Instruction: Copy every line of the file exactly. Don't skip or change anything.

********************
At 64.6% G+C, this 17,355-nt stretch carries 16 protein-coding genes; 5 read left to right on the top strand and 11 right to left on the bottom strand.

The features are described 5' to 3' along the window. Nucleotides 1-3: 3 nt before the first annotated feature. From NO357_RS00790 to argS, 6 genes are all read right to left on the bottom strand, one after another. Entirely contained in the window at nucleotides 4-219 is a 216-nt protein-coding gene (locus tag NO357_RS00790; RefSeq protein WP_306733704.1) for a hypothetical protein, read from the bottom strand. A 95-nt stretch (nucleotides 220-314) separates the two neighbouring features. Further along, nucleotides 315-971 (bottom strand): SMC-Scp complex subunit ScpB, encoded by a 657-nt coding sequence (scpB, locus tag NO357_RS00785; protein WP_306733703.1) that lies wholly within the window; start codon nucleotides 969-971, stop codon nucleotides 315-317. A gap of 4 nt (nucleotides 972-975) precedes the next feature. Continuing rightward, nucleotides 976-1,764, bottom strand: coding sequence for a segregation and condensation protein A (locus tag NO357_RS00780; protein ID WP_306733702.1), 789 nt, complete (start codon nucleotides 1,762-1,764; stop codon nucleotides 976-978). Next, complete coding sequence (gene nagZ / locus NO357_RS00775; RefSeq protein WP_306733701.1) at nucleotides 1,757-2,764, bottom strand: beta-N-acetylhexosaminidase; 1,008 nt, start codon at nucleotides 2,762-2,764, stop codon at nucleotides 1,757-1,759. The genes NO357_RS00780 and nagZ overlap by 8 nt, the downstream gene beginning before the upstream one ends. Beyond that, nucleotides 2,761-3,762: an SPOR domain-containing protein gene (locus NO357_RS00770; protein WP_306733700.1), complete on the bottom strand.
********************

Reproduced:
At 64.6% G+C, this 17,355-nt stretch carries 16 protein-coding genes; 5 read left to right on the top strand and 11 right to left on the bottom strand.

The features are described 5' to 3' along the window. Nucleotides 1-3: 3 nt before the first annotated feature. From NO357_RS00790 to argS, 6 genes are all read right to left on the bottom strand, one after another. Entirely contained in the window at nucleotides 4-219 is a 216-nt protein-coding gene (locus tag NO357_RS00790; RefSeq protein WP_306733704.1) for a hypothetical protein, read from the bottom strand. A 95-nt stretch (nucleotides 220-314) separates the two neighbouring features. Further along, nucleotides 315-971 (bottom strand): SMC-Scp complex subunit ScpB, encoded by a 657-nt coding sequence (scpB, locus tag NO357_RS00785; protein WP_306733703.1) that lies wholly within the window; start codon nucleotides 969-971, stop codon nucleotides 315-317. A gap of 4 nt (nucleotides 972-975) precedes the next feature. Continuing rightward, nucleotides 976-1,764, bottom strand: coding sequence for a segregation and condensation protein A (locus tag NO357_RS00780; protein ID WP_306733702.1), 789 nt, complete (start codon nucleotides 1,762-1,764; stop codon nucleotides 976-978). Next, complete coding sequence (gene nagZ / locus NO357_RS00775; RefSeq protein WP_306733701.1) at nucleotides 1,757-2,764, bottom strand: beta-N-acetylhexosaminidase; 1,008 nt, start codon at nucleotides 2,762-2,764, stop codon at nucleotides 1,757-1,759. The genes NO357_RS00780 and nagZ overlap by 8 nt, the downstream gene beginning before the upstream one ends. Beyond that, nucleotides 2,761-3,762: an SPOR domain-containing protein gene (locus NO357_RS00770; protein WP_306733700.1), complete on the bottom strand.